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Fennel - Uses and Benefits

This member of the celery family is a well-known herb native to southern Europe and Western Asia, but it was known in ancient China as well as in India, Egypt, and Greece.

Some herbal references distinguish between sweet and bitter fennel. Although the entire plant is edible, only the fruits and their essential oil are used medicinally. The fruits are collected in August and September when they are ripe and then dried. Fennel has been used for centuries to enhance breast size and to promote milk production in new mothers. The herb's history is similar to the story of fenugreek above. Fennel is also used to treat amenorrhea, angina, asthma, heartburn, high blood pressure and to increase sexual desire in women. It is rich in the phyto-nutrients that increase breast size and is a great addition to the program.

The plant has a rather stiff, erect, branching stem, bears deeply-cut greyish-green leaves and terminal greyishblue flowers, followed by odd, toothed seedvessels, filled with small somewhat compressed seeds, usually three-cornered, with two sides flat and one convex, black or brown externally, white and oleaginous within, of a strong, agreeable aromatic odour, like that of nutmegs, and a spicy, pungent taste.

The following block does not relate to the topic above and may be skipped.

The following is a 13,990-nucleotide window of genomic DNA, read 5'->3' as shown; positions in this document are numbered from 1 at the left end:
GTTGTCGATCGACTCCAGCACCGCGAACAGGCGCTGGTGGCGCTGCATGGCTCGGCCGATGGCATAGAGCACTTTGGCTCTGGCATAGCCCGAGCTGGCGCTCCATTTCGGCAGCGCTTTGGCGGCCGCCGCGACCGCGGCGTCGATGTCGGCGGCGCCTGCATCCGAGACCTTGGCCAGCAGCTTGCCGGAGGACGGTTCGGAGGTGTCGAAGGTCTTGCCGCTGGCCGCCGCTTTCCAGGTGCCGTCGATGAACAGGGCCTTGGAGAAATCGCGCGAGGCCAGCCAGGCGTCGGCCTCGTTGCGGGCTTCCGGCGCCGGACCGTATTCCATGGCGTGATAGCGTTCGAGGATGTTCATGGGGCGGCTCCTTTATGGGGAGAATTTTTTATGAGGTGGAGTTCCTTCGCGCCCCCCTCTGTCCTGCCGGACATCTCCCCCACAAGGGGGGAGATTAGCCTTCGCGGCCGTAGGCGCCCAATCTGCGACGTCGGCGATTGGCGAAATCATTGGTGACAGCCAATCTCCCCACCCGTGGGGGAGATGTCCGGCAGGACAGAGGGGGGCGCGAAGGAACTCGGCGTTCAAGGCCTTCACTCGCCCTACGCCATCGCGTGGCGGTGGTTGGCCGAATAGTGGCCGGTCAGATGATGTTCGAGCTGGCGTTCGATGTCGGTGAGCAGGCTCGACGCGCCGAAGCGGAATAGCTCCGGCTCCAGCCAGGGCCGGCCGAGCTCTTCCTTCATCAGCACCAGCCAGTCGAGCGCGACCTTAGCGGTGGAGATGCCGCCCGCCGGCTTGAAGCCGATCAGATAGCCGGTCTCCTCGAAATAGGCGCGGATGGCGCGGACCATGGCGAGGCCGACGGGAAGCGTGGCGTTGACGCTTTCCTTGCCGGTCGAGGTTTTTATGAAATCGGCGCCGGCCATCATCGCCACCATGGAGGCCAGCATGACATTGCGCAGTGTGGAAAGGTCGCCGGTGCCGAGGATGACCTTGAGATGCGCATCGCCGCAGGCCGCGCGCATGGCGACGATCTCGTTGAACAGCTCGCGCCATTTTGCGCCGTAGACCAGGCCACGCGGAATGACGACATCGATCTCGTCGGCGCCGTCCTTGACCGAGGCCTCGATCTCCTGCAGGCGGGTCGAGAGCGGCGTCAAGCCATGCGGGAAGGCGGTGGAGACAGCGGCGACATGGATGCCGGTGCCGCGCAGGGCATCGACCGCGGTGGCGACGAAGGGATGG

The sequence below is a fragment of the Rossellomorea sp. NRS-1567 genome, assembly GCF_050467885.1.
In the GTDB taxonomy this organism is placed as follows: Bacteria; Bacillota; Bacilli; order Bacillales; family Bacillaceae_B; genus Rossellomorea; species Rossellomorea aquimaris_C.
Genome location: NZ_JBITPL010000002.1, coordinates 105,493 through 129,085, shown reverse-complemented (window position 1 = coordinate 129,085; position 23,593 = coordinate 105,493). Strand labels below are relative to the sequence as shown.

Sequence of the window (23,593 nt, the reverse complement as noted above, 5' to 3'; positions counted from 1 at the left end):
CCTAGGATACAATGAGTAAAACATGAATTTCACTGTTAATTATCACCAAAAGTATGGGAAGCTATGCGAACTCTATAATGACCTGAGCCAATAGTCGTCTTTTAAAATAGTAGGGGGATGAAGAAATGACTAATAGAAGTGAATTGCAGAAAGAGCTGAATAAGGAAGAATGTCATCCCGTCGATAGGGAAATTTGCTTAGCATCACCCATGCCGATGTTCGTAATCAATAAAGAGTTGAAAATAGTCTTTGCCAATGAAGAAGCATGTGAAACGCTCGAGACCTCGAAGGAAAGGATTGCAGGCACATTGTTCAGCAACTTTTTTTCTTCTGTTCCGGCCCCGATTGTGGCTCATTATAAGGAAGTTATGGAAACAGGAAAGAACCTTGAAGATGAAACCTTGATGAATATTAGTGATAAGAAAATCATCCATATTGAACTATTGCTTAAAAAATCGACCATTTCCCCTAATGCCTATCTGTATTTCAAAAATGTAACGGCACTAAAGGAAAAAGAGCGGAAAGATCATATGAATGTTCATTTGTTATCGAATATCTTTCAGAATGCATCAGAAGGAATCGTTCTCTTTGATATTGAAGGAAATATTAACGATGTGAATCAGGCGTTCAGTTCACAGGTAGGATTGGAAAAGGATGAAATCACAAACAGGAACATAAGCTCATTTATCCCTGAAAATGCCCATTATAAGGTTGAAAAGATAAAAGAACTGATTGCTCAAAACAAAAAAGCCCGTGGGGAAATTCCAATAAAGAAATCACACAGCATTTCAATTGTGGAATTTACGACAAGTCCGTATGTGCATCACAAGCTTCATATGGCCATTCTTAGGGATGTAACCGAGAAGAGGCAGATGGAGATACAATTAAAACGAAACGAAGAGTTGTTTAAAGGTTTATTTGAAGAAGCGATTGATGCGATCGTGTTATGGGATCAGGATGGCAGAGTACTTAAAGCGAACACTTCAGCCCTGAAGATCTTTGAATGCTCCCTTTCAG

Uses of fennel:

The important uses of fennel are as:-

  • A tea made with a few fresh sprigs of fennel or a level teaspoon of seeds will relieve indigestion. An infusion of the seeds is an excellent carminative, especially for babies. Use 1 teaspoon of infusion for colic and gas.
  • Fennel is an effective treatment for respiratory congestion and is a common ingredient in cough remedies.
  • An infusion makes a soothing eyewash.
  • In traditional herbal medicine, fennel was used to treat flatulence, encourage production of breast milk, improve sex drive, increase urination, and bring on menstrual bleeding.
  • In Europe, in addition to digestive complaints, fennel is recommended for colds and congestion.
  • In laboratory studies, fennel oil increased movement of the stomach but counteracted spasms of smooth muscle in the gut. Perhaps this activity explains its reputation in treating flatulence.
  • The seeds can be seeped in hot water to make an interesting tea, flavored somewhere between licorice and anise. The tea also  has been used historically as an aid to infant colic, settling the upset stomach.
  • Fennel oil has been used as a natural cough remedy. The fennel oil will help to expel mucous accumulations as well.

Side effects of Fennel:

In rare cases fennel can cause allergic reactions of the skin and respiratory tract. Anyone with an estrogen-dependent cancer should avoid fennel in large quantities until the significance of its estrogen-like activity is clarified.

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